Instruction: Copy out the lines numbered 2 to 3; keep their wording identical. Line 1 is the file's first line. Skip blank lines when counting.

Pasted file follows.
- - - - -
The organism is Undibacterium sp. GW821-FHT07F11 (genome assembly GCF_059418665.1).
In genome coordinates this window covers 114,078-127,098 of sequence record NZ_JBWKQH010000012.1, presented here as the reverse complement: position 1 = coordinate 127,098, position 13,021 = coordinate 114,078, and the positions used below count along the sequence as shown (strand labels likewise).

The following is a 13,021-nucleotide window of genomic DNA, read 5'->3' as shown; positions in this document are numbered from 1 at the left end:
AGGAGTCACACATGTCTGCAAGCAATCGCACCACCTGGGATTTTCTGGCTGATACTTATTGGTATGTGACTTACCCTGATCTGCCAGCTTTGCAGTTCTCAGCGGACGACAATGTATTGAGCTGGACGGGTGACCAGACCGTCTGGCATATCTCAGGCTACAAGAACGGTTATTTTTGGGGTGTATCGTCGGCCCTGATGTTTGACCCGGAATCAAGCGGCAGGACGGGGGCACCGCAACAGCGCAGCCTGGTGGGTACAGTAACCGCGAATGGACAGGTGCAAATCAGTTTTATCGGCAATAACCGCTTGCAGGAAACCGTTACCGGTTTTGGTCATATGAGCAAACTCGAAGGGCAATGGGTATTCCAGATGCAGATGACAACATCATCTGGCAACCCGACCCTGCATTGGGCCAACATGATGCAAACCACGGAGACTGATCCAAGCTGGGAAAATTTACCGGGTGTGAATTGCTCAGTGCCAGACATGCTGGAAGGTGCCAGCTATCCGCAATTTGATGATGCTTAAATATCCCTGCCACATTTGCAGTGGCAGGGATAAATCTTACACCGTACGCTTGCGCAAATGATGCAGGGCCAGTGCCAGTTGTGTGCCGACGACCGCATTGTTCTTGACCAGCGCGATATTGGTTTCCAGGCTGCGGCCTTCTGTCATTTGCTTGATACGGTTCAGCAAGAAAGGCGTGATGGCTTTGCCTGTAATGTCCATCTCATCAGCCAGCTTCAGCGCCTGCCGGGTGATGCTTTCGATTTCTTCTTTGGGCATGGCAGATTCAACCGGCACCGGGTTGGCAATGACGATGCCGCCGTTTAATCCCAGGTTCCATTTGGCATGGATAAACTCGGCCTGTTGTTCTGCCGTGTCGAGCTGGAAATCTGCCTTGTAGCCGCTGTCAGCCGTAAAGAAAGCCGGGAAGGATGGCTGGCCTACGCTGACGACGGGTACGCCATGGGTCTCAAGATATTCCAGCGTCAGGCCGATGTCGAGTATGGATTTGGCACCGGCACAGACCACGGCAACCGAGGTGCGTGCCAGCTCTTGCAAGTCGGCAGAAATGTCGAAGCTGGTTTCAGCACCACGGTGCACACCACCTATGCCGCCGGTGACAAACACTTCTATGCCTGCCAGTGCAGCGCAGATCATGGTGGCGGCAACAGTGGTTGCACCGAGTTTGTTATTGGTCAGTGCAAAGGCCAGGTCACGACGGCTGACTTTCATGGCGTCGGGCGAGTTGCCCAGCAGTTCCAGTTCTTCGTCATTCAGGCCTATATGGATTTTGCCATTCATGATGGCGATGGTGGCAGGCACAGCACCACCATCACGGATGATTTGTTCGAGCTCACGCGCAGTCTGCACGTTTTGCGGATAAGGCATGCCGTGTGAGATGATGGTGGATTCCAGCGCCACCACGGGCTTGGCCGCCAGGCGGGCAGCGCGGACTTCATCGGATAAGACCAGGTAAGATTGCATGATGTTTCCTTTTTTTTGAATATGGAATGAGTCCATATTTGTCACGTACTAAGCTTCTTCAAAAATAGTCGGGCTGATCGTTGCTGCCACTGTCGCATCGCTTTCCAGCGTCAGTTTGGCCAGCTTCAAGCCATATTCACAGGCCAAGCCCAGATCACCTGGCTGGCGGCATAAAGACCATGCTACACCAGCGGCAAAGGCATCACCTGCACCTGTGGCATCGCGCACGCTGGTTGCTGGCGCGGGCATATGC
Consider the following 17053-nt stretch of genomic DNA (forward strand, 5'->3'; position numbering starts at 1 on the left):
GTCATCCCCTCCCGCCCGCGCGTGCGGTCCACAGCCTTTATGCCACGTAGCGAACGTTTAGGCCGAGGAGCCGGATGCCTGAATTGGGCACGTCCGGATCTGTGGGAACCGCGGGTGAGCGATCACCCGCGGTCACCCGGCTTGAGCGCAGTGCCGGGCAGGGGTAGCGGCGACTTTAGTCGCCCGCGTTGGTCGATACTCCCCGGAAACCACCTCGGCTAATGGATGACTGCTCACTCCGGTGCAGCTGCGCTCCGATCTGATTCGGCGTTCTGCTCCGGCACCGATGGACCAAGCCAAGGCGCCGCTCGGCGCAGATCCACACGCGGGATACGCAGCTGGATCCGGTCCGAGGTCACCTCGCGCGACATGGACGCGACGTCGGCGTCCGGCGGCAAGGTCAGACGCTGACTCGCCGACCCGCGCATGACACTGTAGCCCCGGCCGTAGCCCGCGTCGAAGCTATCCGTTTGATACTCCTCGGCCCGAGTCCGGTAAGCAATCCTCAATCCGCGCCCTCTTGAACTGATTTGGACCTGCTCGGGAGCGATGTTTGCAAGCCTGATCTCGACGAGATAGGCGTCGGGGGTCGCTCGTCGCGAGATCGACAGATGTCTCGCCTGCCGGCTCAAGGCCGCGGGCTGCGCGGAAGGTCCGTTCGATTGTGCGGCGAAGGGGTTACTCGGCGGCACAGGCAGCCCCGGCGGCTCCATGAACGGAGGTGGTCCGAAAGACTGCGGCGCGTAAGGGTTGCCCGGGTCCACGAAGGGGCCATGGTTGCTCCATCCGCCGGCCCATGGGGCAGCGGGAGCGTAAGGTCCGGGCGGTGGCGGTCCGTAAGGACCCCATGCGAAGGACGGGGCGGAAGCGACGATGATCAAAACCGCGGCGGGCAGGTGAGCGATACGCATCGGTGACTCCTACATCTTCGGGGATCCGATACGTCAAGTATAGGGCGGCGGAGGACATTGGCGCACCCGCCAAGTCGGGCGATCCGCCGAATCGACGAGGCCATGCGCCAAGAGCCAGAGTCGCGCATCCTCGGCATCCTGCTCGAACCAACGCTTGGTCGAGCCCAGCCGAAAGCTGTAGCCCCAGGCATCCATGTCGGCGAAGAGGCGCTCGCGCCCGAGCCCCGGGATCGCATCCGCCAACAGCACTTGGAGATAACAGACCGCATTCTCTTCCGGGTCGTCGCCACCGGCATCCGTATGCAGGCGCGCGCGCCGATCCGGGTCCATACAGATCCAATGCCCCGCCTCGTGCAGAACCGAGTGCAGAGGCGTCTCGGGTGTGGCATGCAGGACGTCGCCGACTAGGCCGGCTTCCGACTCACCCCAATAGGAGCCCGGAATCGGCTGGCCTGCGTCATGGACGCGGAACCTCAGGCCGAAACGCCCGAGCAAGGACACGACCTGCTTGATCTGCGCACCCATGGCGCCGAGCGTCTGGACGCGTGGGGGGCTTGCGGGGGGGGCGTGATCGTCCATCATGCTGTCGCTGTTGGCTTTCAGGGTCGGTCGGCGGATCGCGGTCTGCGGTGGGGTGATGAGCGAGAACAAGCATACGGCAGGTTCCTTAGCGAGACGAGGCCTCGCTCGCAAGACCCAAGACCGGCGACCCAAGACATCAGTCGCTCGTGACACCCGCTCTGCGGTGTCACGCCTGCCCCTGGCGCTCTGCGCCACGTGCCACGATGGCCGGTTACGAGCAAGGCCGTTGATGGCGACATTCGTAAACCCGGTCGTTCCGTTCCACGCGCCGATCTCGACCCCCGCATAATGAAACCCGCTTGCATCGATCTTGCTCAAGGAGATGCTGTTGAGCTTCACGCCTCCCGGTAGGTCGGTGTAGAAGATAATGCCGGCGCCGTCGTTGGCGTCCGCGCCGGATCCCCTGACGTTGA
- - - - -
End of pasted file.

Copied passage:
In genome coordinates this window covers 114,078-127,098 of sequence record NZ_JBWKQH010000012.1, presented here as the reverse complement: position 1 = coordinate 127,098, position 13,021 = coordinate 114,078, and the positions used below count along the sequence as shown (strand labels likewise).

The following is a 13,021-nucleotide window of genomic DNA, read 5'->3' as shown; positions in this document are numbered from 1 at the left end: